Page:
"A lot of the problems we see come from the business model that allows for big profiteers to come in and make a whole bunch of money off the most vulnerable population," he said.
'Large number of deaths at drug rehab facilities'
Video footage taken in Cross's small detox room during the early morning hours of Oct. 10, 2017, shows her struggling.
She attempts to open a restroom door, but seems confused. Legs wobbling, she stumbles away from her bed and falls to her knees. She grabs a shelf and holds on for several seconds. Her right arm dangles to her side. She collapses to the the floor and lies still.
Six minutes and 25 seconds pass before a Serenity employee enters the room. The technician takes her pulse – there is none, medical and sheriff's reports would show – rolls her on her back and begins chest compressions.
Paramedics arrive minutes later and take her to Banner Del E. Webb Hospital, blocks away on the same street.
Efforts to revive her are unsuccessful. She would be pronounced dead at the hospital.
Joshua Michael Kennedy, the technician who discovered Cross's body, was interviewed by sheriff's investigators that morning. Serenity's attorneys listened to the interview over the phone.
Kennedy said Cross asked to be sent to the hospital because she didn't think she was getting the medication she needed. She worried she might have contracted strep throat from her daughter, investigators wrote.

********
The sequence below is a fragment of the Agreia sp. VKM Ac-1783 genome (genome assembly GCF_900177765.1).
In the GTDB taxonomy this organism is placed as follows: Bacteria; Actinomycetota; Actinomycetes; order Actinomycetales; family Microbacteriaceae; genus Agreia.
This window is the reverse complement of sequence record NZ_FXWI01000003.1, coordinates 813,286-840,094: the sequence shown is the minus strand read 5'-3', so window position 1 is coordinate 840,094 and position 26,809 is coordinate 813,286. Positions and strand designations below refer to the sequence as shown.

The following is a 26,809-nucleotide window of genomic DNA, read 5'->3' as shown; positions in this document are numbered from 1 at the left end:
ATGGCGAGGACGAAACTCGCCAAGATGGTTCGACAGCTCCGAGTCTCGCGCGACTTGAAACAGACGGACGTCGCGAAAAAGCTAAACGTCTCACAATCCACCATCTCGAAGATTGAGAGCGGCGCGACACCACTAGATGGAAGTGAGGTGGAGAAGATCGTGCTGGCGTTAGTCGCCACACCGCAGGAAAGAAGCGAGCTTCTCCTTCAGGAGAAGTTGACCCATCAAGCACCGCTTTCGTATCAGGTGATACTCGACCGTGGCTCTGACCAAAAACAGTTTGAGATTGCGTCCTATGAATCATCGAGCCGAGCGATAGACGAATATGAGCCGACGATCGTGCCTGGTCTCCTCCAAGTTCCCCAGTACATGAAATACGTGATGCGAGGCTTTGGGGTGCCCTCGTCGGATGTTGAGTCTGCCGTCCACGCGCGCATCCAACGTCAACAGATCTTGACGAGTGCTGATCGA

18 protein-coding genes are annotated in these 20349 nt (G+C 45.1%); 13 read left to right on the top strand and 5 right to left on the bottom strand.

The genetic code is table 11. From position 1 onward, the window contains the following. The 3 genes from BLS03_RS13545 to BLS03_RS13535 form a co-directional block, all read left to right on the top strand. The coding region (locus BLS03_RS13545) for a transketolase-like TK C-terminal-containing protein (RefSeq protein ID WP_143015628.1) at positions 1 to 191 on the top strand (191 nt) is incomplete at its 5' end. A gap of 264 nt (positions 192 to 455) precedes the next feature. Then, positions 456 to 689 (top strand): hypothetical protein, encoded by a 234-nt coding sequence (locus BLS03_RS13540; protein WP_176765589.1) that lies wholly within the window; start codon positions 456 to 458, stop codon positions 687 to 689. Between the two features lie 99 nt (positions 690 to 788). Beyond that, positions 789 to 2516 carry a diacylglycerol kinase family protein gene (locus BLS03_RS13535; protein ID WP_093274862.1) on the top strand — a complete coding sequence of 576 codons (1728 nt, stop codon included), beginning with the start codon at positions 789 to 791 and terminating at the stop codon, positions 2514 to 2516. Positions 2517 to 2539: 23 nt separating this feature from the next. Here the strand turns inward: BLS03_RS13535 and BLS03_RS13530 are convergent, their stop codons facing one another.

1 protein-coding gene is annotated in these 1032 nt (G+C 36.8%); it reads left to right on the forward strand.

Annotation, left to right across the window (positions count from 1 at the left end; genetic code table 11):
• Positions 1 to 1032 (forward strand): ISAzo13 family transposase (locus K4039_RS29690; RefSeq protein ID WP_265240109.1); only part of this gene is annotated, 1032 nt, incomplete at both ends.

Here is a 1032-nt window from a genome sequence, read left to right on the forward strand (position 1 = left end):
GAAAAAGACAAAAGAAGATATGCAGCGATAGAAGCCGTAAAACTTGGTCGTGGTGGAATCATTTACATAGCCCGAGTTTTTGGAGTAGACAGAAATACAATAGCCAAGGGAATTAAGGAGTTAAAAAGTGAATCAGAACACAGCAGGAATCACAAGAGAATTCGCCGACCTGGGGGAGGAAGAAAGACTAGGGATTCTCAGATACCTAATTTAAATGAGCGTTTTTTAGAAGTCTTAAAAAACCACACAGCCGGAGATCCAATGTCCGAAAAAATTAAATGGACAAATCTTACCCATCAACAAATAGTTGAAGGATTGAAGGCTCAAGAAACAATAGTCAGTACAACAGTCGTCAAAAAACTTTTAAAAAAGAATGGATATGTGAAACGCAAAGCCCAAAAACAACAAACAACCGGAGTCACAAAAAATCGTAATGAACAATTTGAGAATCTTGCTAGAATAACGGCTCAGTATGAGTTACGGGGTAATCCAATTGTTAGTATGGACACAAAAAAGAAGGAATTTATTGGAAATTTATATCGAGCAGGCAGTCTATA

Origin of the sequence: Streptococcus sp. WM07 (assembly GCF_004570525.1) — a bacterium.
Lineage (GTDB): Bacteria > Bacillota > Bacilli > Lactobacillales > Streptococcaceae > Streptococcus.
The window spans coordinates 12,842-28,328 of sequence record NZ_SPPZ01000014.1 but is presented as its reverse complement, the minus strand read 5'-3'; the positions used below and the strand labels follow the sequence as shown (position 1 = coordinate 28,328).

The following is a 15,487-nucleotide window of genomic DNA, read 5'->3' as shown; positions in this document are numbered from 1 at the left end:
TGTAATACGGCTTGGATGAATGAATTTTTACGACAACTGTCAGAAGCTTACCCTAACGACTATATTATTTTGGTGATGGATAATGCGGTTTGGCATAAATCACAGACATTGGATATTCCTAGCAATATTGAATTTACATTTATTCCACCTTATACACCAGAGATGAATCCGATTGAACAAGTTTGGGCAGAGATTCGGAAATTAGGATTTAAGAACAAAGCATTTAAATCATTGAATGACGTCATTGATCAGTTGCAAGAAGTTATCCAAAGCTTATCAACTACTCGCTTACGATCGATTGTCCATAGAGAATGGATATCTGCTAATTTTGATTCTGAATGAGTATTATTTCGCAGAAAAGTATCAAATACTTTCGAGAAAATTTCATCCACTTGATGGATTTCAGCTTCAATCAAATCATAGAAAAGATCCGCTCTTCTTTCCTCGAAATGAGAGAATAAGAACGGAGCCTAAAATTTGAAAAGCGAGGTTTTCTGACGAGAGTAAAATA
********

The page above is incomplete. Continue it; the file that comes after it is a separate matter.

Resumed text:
Kennedy took her vital signs at 3 a.m. He noted an elevated pulse rate and less-than-ideal blood pressure, investigators wrote. He reported this to nurses at Serenity, but he "felt as if their response to him was as if he were being a nuisance," the investigators said.
Wrona, the family's attorney, argues that Serenity's nurses failed to recognize the seriousness of Cross's condition soon enough. He said the problem was compounded by a policy that limits communication from family members during detox.
"There is a difference between someone who is going through a garden-variety detox and one who has a life-threatening medical condition," Wrona told USA TODAY. "If they had spoken to her family, they would have been able to advocate for her in some way."
Haj, the Serenity spokesman, said privacy laws prohibit the center from discussing the details of Cross's case.
"Our policy is that medical personnel constantly monitor a patient’s condition ... including regular in-person monitoring of vital signs and in-person room checks," he said.
Staff members "do not rely solely on the video feed," he said.
"Patients undergoing withdrawal frequently request transfers to hospitals in the hopes of relieving anxiety or in the hopes of obtaining drugs," Haj said. "If all requests are satisfied, a patient’s substance use disorder treatment can be severely hampered. Patients are monitored to see if medical intervention is required."
The state of Arizona cited Serenity Care Center for a deficiency in how it screened a patient arriving at detoxification on the night of October 7.
The Arizona Department of Health Services, the state agency that licenses and regulates detox facilities, did not name the patient, but the time of intake and description matched details of Cross's arrival and condition.